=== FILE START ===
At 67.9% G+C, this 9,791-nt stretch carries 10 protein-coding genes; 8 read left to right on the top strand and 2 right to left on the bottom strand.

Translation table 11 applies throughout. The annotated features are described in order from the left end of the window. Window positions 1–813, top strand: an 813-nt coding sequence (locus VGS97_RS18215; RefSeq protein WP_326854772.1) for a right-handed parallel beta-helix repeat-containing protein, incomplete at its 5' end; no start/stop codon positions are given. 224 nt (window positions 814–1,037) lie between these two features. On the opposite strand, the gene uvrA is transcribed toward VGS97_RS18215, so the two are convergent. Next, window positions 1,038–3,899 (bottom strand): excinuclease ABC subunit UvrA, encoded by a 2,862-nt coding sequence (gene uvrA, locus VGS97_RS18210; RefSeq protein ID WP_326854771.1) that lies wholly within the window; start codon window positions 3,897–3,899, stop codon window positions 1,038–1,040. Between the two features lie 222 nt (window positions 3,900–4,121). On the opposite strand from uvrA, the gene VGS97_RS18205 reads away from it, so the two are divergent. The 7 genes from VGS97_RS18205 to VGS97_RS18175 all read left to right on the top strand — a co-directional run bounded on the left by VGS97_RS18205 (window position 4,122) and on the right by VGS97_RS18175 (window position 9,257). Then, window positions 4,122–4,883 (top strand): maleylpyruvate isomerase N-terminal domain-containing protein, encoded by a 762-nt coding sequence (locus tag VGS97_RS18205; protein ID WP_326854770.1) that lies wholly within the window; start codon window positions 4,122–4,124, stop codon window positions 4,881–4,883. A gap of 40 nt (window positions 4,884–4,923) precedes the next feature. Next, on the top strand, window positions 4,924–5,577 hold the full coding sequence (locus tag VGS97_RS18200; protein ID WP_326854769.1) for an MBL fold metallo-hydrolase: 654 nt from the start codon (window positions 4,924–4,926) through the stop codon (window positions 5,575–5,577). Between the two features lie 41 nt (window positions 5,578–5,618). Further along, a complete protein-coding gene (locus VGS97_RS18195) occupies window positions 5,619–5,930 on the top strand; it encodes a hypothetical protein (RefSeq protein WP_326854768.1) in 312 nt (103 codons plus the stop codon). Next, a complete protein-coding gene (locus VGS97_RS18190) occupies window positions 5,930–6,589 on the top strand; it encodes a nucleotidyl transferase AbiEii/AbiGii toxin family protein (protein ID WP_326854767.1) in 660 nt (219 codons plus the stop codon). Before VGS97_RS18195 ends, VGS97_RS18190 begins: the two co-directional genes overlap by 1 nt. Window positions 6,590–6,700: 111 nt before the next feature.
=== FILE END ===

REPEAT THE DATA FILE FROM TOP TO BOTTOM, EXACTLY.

At 67.9% G+C, this 9,791-nt stretch carries 10 protein-coding genes; 8 read left to right on the top strand and 2 right to left on the bottom strand.

Translation table 11 applies throughout. The annotated features are described in order from the left end of the window. Window positions 1–813, top strand: an 813-nt coding sequence (locus VGS97_RS18215; RefSeq protein WP_326854772.1) for a right-handed parallel beta-helix repeat-containing protein, incomplete at its 5' end; no start/stop codon positions are given. 224 nt (window positions 814–1,037) lie between these two features. On the opposite strand, the gene uvrA is transcribed toward VGS97_RS18215, so the two are convergent. Next, window positions 1,038–3,899 (bottom strand): excinuclease ABC subunit UvrA, encoded by a 2,862-nt coding sequence (gene uvrA, locus VGS97_RS18210; RefSeq protein ID WP_326854771.1) that lies wholly within the window; start codon window positions 3,897–3,899, stop codon window positions 1,038–1,040. Between the two features lie 222 nt (window positions 3,900–4,121). On the opposite strand from uvrA, the gene VGS97_RS18205 reads away from it, so the two are divergent. The 7 genes from VGS97_RS18205 to VGS97_RS18175 all read left to right on the top strand — a co-directional run bounded on the left by VGS97_RS18205 (window position 4,122) and on the right by VGS97_RS18175 (window position 9,257). Then, window positions 4,122–4,883 (top strand): maleylpyruvate isomerase N-terminal domain-containing protein, encoded by a 762-nt coding sequence (locus tag VGS97_RS18205; protein ID WP_326854770.1) that lies wholly within the window; start codon window positions 4,122–4,124, stop codon window positions 4,881–4,883. A gap of 40 nt (window positions 4,884–4,923) precedes the next feature. Next, on the top strand, window positions 4,924–5,577 hold the full coding sequence (locus tag VGS97_RS18200; protein ID WP_326854769.1) for an MBL fold metallo-hydrolase: 654 nt from the start codon (window positions 4,924–4,926) through the stop codon (window positions 5,575–5,577). Between the two features lie 41 nt (window positions 5,578–5,618). Further along, a complete protein-coding gene (locus VGS97_RS18195) occupies window positions 5,619–5,930 on the top strand; it encodes a hypothetical protein (RefSeq protein WP_326854768.1) in 312 nt (103 codons plus the stop codon). Next, a complete protein-coding gene (locus VGS97_RS18190) occupies window positions 5,930–6,589 on the top strand; it encodes a nucleotidyl transferase AbiEii/AbiGii toxin family protein (protein ID WP_326854767.1) in 660 nt (219 codons plus the stop codon). Before VGS97_RS18195 ends, VGS97_RS18190 begins: the two co-directional genes overlap by 1 nt. Window positions 6,590–6,700: 111 nt before the next feature.